For slightly shorter terms (the lowest was fifty-eight years) the period at a peppercorn rent was reduced. Of the eighty building leases for Bedford Ground, twenty-six were granted to persons unconnected with the building trade, doubtless as nominees of the undertakers who actually built the houses. These undertakers, to whom the remaining leases were granted, were builders, (fn. 2) some of whom had been engaged to build the Duke's own houses in Southampton Street. Two taverns are known to have been built, the Bedford Head on the south corner of Tavistock Street and Southampton Street, and the Salutation in Tavistock Street. (fn. 16)
The covenants contained in the leases were to a large extent stereotyped. They concerned the making of sewers and the paving of the streets; the Duke's, or his officers', right to view the building to see that it was built according to the pre-lease contract; the payment of rates; the obligation to repair during the term, and a ban on the practice of certain trades without the Duke's licence. The prohibited trades mentioned in the leases varied slightly from one lease to another; by 1714 the complete list comprised the trades of smith, farrier, tallow-chandler, soapboiler, butcher, baker, fruiterer, brewer, victualler, vintner, pipemaker, pipeburner, dyer, brazier and pewterer—the last three being relatively recent additions.
When the second Duke died of smallpox in 1711 his eldest son, Wriothesley, was only three years old, and so until he came of age in 1729 the estates were managed by trustees, one of whom, until her death in 1724, was his mother, the dowager Duchess of Bedford. The trustees completed the development of Bedford Ground and were responsible for permitting the first important deviation from the architectural unity of the portico buildings in the Piazza. The third Duke was in control of Covent Garden for only three years, for he died in 1732, but the building of the first Covent Garden Theatre took place during this short period.
Wriothesley's brother, John, the fourth Duke, was in possession of Covent Garden from 1732 until 1771. He was active in politics and served as Principal Secretary of State (Southern Department) from 1748 to 1751 and as Lord Lieutenant of Ireland 1756–61. His careful husbanding of his estate is reflected in the rebuilding of old and decayed houses in accordance with detailed specifications. A number of houses were thus rebuilt in King Street in 1748–54 and in Russell Street in 1759. In addition, Broad Court, suitably named, replaced the cramped and narrow Red Lion Court in 1745–7. Here, building leases were granted to several craftsmen who figured prominently in speculative building in the more fashionable areas west of Covent Garden. (fn. 3)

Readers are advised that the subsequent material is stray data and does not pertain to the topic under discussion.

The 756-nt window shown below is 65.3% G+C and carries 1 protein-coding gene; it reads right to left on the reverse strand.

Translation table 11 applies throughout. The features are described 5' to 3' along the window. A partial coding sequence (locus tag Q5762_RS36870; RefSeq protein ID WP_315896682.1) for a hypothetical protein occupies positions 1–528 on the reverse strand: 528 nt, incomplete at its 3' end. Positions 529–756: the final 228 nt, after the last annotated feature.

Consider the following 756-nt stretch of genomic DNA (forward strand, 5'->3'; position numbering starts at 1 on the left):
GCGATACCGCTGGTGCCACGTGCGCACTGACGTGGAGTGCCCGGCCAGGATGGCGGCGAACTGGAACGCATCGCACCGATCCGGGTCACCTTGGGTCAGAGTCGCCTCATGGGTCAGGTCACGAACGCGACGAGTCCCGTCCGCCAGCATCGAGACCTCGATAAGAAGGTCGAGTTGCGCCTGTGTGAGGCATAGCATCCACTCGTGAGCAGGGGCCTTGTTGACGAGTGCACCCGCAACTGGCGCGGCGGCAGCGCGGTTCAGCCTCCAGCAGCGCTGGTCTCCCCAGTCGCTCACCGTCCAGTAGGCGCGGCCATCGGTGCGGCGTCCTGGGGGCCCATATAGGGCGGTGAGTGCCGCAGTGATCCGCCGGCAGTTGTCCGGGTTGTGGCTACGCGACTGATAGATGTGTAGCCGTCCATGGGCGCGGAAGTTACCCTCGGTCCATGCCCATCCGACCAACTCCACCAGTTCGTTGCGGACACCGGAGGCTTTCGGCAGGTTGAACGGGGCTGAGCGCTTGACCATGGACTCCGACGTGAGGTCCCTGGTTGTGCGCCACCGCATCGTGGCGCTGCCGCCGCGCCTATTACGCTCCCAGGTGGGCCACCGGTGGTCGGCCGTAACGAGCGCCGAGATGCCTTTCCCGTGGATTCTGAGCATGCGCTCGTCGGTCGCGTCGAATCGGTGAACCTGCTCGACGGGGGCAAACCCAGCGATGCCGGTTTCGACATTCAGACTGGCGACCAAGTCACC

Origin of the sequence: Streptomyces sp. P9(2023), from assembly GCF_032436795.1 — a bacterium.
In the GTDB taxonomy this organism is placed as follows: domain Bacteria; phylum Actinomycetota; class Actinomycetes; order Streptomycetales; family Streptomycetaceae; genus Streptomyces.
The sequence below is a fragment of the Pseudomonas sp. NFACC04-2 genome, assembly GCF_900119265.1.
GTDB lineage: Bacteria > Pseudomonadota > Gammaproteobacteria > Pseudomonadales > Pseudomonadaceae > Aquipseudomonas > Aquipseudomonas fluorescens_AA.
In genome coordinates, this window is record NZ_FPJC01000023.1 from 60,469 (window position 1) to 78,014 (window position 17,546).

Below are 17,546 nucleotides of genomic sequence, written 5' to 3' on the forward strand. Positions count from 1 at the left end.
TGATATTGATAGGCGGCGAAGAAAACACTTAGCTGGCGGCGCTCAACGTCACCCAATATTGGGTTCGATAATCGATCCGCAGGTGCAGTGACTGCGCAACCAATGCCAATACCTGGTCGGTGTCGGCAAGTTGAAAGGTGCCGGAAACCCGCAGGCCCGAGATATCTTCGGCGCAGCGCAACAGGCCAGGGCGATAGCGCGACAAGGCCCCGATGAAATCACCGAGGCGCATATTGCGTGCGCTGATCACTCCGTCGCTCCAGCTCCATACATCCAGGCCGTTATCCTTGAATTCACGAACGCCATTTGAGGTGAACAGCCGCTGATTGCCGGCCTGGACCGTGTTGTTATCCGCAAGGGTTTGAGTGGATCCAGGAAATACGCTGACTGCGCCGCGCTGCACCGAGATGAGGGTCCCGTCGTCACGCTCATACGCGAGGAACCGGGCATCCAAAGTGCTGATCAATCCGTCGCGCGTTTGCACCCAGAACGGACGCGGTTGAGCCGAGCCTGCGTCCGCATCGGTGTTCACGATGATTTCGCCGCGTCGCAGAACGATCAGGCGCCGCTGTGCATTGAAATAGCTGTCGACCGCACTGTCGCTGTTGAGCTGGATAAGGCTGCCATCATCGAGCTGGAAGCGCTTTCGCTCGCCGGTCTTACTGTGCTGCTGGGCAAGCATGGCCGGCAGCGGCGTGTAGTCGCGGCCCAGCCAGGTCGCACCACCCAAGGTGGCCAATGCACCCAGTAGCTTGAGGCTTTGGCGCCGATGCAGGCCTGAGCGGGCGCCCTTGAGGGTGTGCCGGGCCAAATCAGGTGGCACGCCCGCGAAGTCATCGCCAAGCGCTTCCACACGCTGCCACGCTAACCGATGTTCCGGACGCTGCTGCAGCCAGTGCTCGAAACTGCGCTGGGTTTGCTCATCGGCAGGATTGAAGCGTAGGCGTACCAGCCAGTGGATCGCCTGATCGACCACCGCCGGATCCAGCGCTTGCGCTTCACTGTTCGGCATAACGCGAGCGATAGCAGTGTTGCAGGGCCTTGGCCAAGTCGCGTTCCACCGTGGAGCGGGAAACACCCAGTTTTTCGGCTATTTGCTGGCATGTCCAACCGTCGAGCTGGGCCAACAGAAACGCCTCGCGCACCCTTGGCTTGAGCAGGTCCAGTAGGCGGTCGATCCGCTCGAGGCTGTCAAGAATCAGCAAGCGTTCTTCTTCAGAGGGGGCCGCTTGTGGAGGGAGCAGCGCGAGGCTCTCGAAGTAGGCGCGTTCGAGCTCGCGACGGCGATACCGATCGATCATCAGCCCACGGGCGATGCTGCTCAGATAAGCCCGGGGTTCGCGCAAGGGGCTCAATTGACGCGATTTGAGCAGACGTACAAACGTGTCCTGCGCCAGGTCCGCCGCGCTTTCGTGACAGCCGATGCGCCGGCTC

A letter written in 1744 by Robert Butcher, the Duke's steward, when Henry Flitcroft was the estate surveyor, to William Perritt or Perrott, a plasterer looking for work, refers to the Broad Court scheme. Perritt was informed that 'his Grace is come to a Resolution to employ no Workmen but such as are his Tenants'; but as the Duke was 'unprovided with a Plaisterer upon the Covent Garden Estate' and 'is willing to employ you upon Mr. Flitcrofts Recommendation', Butcher went on to suggest that Perritt should obtain the necessary qualification by taking some of the plots in Broad Court. Even then, however, the Duke would not bind himself to offer work to a particular workman except under the same terms as those already accepted by Mr. Spencer and Mr. Barlow, and 'so long as you do it well, at proper Times, and for such Prises as Mr. Flitcroft shall think reasonable, according to the Goodness of the work'. (fn. 18) Perritt evidently complied with these conditions, and was subsequently granted two building leases in Broad Court (Plates 52b, 59a).
Francis, the fifth Duke, a close friend of Charles James Fox and the Prince of Wales, succeeded his grandfather in 1771, and died in 1802. In Covent Garden the chief events of his time were the renovation of St. Paul's Church in 1788–9, its rebuilding, after a fire, in 1797–8, the rebuilding of Drury Lane Theatre in 1791–4 and the northward extension of Bow Street to Long Acre. His contribution to the church rebuilding fund was made partly for a political quid pro quo (see page 11 on.), but the Bow Street opening was a long intended improvement which had been much delayed.
The fifth Duke should also be remembered for the lead which he gave in the adoption of precautions against fire. Shortly after the burning of the Pantheon in Oxford Street in 1792 the Association of Architects 'took into consideration the causes of the frequent fires' in London 'and the best means that can be adopted for preventing the like in future.' The leader of this enquiry was Henry Holland, the Duke's own surveyor, and in 1793 the Association published a pamphlet containing the results of their enquiries and advocating the practice of carefully specified preventative measures. The Duke ordered these measures to be employed in all new houses built on his estates, and in all houses let on repairing leases where the repairs included the relaying of floors or the resetting of wooden staircases. His adoption of the Association's recommendations was prominently announced in the pamphlet in order to encourage other landlords to do likewise. (fn. 19)